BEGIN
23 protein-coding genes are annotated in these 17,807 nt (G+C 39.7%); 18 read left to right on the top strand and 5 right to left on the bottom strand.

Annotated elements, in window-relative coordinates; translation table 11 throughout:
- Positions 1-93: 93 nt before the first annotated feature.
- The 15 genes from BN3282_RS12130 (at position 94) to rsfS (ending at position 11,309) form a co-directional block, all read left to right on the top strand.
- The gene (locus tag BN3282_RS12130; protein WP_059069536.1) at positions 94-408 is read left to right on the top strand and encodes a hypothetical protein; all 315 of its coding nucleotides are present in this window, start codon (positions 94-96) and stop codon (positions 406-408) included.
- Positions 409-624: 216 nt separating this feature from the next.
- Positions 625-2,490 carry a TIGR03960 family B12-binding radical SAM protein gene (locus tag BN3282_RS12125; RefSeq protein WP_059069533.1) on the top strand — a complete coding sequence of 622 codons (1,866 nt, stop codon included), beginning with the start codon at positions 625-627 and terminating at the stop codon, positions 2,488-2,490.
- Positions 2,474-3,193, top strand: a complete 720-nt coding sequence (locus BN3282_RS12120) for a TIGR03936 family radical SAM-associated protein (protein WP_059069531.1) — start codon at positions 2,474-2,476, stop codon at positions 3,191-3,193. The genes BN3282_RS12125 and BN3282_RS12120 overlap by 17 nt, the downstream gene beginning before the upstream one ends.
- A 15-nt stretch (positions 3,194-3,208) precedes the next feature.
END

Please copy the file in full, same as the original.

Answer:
23 protein-coding genes are annotated in these 17,807 nt (G+C 39.7%); 18 read left to right on the top strand and 5 right to left on the bottom strand.

Annotated elements, in window-relative coordinates; translation table 11 throughout:
- Positions 1-93: 93 nt before the first annotated feature.
- The 15 genes from BN3282_RS12130 (at position 94) to rsfS (ending at position 11,309) form a co-directional block, all read left to right on the top strand.
- The gene (locus tag BN3282_RS12130; protein WP_059069536.1) at positions 94-408 is read left to right on the top strand and encodes a hypothetical protein; all 315 of its coding nucleotides are present in this window, start codon (positions 94-96) and stop codon (positions 406-408) included.
- Positions 409-624: 216 nt separating this feature from the next.
- Positions 625-2,490 carry a TIGR03960 family B12-binding radical SAM protein gene (locus tag BN3282_RS12125; RefSeq protein WP_059069533.1) on the top strand — a complete coding sequence of 622 codons (1,866 nt, stop codon included), beginning with the start codon at positions 625-627 and terminating at the stop codon, positions 2,488-2,490.
- Positions 2,474-3,193, top strand: a complete 720-nt coding sequence (locus BN3282_RS12120) for a TIGR03936 family radical SAM-associated protein (protein WP_059069531.1) — start codon at positions 2,474-2,476, stop codon at positions 3,191-3,193. The genes BN3282_RS12125 and BN3282_RS12120 overlap by 17 nt, the downstream gene beginning before the upstream one ends.
- A 15-nt stretch (positions 3,194-3,208) precedes the next feature.